One of the things that I’ve been trying to accomplish in order to help my anxiety is mindfulness. Thus, like many of you (probably), I talk to myself a lot. Most of the time in my head, sometimes out loud. Depends on the situation and whether I’m going to embarrass myself or not.
One of the things my therapist and I talked about was hope and faith. She wanted to know if I had those in my life. Not faith as in any particular religion, but faith as in will things get better. Hope and faith as they work in tandem.
It was a hard question for me because I don’t feel hopeless, but I’m not sure whether or not I really feel hope and faith right now. In my quest to learn the answer–one among many quests and answer-seeking that have come out of my therapy sessions–I have begun something new for me.
I know it’s something we focus on during Thanksgiving. We give thanks for all kinds of things, great and small, in public and in private. But what about the other days of the year? Do we stop to give thanks for the things that happen every day? For the people we see and love every day?
At night, when I am ready to go to sleep, in the dark bedroom, I put my badger balm sleep balm on my hands. I cup my hands against my face and inhale deeply as I think of all the things I’m thankful for:
- My husband
- My parents
- My brothers and their families
- My aunts and uncles
- My cousins and their families
- My dog (and my parents’ dog)–the joy and happiness and love they bring me
- The above’s health
- The people who loved me–and whom I loved–who are no longer with us
- The love and happiness and lessons those people taught me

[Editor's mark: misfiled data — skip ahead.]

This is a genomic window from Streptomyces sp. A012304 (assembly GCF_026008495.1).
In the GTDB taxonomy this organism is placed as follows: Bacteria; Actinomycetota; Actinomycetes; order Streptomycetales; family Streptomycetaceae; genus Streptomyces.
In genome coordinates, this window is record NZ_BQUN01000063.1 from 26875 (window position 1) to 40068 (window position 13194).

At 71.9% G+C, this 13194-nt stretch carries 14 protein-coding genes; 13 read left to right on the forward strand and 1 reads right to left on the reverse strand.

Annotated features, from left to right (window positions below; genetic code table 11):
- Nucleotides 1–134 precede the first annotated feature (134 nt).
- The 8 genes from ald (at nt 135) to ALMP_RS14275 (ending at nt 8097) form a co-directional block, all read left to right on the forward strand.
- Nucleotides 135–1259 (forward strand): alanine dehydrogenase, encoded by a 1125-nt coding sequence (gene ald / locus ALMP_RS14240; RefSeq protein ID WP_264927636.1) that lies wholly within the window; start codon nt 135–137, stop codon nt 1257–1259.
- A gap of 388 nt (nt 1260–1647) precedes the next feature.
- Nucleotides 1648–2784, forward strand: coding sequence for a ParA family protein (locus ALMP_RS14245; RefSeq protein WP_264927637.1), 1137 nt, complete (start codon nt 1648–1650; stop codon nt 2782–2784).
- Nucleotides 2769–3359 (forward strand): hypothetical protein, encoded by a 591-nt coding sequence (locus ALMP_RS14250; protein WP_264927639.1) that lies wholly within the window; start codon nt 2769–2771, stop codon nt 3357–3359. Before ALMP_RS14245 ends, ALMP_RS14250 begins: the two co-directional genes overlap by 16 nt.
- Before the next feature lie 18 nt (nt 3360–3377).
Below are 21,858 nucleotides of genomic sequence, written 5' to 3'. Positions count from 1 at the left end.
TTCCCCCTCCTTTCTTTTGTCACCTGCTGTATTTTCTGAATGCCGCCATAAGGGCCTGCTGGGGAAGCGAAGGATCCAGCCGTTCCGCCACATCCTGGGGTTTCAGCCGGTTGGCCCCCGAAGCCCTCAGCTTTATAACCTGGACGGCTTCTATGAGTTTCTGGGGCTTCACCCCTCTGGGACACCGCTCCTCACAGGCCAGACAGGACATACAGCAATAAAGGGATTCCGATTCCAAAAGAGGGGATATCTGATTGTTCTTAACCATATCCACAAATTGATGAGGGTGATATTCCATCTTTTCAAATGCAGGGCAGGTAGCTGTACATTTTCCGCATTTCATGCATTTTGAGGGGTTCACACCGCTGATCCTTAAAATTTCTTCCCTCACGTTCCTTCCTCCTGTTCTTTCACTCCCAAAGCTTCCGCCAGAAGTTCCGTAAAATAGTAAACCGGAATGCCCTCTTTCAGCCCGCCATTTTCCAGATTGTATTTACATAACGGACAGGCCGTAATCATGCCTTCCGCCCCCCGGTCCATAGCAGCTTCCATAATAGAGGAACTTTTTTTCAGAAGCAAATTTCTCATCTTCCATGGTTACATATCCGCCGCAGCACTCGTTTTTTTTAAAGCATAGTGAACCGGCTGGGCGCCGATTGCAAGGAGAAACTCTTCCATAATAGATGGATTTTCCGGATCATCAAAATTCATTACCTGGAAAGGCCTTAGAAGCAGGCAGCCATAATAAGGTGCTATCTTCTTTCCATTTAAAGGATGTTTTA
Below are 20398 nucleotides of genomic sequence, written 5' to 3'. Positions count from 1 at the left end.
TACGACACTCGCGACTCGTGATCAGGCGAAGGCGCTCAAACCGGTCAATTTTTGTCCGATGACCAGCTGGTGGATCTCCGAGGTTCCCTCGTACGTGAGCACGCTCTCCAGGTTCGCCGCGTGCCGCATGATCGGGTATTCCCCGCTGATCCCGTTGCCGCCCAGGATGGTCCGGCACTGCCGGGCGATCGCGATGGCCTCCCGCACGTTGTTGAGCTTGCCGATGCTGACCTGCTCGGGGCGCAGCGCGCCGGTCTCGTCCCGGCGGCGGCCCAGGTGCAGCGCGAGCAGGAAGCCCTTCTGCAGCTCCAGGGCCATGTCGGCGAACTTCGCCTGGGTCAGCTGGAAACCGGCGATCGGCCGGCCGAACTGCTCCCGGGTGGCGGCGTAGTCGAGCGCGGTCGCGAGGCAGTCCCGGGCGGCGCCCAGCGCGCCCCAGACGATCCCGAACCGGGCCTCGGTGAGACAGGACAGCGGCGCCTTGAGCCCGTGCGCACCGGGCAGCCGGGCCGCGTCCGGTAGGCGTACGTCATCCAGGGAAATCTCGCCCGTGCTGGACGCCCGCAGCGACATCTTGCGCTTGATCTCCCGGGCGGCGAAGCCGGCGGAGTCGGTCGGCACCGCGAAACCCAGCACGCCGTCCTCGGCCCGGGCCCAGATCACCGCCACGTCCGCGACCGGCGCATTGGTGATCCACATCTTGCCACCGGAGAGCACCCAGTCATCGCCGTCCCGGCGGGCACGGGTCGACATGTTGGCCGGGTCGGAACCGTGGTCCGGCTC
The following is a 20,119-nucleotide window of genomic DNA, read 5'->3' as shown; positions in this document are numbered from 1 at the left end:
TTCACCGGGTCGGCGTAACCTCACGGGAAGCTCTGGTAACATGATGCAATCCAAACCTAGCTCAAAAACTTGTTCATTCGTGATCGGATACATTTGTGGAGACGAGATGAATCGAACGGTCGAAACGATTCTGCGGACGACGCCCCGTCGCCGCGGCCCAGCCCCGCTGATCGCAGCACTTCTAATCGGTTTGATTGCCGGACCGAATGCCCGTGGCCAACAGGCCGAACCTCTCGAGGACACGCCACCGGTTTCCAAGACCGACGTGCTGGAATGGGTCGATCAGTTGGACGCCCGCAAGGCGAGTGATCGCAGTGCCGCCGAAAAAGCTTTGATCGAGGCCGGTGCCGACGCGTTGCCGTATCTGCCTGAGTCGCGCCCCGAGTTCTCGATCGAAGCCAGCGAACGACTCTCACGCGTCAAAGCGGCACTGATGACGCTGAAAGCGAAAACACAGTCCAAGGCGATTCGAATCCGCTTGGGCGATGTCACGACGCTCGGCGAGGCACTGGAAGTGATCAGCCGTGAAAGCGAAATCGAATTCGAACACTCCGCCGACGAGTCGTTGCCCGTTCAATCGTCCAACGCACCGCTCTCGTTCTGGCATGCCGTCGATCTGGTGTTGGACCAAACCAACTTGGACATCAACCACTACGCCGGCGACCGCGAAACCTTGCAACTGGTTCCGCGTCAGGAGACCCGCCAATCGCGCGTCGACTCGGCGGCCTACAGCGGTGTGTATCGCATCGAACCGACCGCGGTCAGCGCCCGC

- The love and companionship that the dogs who have left us brought me
- The people who help care for me, physically and mentally and spiritually
- The ability to have a roof over our heads
- The ability to have food in our refrigerator (and our tummies!)
- The ability of my husband to have a job and provide for us, monetarily and health insurance
- The opportunity to seek hope and faith
- The ability to try to meet the challenges that are set before me
- The opportunity to pursue my health–physically and mentally
- The opportunity to love and be loved
Other things come and go each night, but I try to maintain the major ones. Thankfulness definitely falls under the category of mindfulness, but it helps me remember that are good things in my life. When I was sick from the Prilosec, I don’t think I was able to really focus on anything positive…I was really too far gone. Shortly after, when I needed to get my ass going and try to be in motion–even when I didn’t feel it–I started writing down everything I was doing. Even if it was only “let the dog out,” to remind myself that I was doing things and that I could do things. Because letting the dog out required that I got out of bed, put clothes on, walked down the hall, walked down the stairs, walked from the stairs to the back door, opened the door to release the dog. And all those things in reverse. For some people that might not seem like much, but when you spent three weeks in bed hardly even getting up to go to the bathroom, everything was monumental movement. Being able to look at the notebook with my daily doings at the end of the day made a difference to me.
My moments of thankfulness at the end of the day is like that notebook. Sometimes remembering the things I am thankful for is a big deal, because being here and being able to be thankful is monumental.